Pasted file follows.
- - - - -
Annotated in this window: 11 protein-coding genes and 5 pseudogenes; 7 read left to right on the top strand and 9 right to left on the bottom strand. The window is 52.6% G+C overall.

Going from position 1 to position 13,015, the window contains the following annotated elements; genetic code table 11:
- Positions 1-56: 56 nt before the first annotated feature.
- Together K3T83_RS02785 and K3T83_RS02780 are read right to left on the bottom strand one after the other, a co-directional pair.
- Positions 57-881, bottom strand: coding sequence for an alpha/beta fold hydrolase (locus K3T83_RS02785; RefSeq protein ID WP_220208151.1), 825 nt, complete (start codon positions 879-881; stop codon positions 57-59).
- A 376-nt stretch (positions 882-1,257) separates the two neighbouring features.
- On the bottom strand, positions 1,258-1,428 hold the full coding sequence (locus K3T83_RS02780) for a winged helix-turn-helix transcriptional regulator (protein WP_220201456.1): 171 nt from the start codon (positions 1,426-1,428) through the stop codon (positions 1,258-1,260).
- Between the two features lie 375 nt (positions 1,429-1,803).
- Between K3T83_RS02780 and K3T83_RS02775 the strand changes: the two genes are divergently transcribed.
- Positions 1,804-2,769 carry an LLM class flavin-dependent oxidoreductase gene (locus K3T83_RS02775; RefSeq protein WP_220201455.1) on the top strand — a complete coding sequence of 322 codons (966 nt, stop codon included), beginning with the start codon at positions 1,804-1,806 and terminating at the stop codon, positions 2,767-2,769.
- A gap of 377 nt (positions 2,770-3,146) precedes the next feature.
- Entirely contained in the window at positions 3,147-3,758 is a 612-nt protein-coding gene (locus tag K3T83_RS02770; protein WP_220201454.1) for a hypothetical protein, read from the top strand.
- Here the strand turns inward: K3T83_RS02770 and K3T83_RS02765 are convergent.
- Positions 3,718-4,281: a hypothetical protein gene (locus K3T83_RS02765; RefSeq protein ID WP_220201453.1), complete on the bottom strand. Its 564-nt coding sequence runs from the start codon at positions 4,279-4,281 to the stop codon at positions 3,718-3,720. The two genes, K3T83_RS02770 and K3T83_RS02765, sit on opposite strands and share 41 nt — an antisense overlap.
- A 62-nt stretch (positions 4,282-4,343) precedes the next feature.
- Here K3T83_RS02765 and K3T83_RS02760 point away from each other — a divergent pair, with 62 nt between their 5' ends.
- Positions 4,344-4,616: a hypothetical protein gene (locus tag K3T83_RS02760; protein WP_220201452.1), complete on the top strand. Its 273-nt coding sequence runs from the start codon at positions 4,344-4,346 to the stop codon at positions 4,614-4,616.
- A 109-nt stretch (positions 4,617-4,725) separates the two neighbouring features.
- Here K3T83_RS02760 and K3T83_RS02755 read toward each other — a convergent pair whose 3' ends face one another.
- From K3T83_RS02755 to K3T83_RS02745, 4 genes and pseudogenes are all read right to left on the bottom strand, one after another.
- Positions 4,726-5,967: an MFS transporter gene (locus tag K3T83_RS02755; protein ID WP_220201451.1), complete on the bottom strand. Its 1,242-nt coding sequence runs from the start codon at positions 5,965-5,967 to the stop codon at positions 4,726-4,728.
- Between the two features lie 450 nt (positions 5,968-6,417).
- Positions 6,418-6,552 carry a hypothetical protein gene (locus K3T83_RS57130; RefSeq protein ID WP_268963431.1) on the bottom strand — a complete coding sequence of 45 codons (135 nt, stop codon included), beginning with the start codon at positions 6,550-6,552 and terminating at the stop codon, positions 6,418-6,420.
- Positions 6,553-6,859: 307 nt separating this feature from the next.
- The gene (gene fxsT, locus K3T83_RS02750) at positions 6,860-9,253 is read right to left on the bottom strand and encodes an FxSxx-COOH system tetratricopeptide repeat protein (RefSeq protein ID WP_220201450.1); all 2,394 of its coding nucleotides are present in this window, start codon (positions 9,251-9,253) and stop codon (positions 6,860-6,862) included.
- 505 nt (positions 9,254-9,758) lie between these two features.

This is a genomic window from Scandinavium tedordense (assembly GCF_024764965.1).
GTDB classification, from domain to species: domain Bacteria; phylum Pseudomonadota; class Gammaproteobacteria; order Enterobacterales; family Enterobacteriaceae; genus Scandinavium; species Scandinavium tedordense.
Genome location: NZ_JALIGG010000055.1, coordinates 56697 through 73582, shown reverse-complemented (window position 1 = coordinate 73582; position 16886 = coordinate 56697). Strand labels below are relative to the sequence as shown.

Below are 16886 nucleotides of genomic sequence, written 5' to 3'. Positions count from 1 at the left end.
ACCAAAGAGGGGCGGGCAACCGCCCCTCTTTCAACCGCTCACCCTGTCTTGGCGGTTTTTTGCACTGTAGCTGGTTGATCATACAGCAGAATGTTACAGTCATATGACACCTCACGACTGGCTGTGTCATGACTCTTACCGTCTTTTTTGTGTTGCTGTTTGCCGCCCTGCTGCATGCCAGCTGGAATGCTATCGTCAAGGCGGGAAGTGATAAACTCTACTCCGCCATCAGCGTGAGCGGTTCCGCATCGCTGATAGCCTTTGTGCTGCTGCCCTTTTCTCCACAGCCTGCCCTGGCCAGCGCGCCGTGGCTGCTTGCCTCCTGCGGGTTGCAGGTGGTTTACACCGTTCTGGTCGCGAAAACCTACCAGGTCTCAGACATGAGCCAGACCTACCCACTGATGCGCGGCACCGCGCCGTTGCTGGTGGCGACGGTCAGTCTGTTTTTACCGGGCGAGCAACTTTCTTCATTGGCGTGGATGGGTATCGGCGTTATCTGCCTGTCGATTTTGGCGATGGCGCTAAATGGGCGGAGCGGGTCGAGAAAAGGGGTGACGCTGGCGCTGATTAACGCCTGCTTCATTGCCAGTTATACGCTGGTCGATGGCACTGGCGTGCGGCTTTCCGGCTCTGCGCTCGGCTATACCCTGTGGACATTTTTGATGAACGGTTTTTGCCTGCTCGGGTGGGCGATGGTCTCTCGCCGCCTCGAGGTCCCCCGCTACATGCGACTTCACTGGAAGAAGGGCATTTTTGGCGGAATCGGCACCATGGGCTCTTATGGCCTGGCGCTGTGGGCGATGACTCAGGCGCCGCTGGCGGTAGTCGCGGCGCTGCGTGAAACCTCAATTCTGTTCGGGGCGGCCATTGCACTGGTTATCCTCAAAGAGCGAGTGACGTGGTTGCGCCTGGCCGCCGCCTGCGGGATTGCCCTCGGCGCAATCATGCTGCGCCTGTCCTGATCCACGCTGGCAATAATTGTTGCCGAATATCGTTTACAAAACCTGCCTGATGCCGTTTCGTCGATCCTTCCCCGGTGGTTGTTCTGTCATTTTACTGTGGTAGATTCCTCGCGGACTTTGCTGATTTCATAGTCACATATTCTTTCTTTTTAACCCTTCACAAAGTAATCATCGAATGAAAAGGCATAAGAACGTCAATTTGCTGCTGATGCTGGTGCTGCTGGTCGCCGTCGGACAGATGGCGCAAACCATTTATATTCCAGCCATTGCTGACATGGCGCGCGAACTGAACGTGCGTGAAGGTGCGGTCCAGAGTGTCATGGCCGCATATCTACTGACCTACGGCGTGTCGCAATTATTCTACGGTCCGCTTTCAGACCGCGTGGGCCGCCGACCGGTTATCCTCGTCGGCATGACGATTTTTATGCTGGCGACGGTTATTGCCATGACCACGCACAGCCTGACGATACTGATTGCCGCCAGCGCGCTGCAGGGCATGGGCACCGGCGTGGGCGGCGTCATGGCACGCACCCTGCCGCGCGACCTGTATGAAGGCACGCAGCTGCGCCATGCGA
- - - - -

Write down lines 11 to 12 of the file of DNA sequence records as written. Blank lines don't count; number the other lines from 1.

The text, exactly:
- A gap of 377 nt (positions 2,770-3,146) precedes the next feature.
- Entirely contained in the window at positions 3,147-3,758 is a 612-nt protein-coding gene (locus tag K3T83_RS02770; protein WP_220201454.1) for a hypothetical protein, read from the top strand.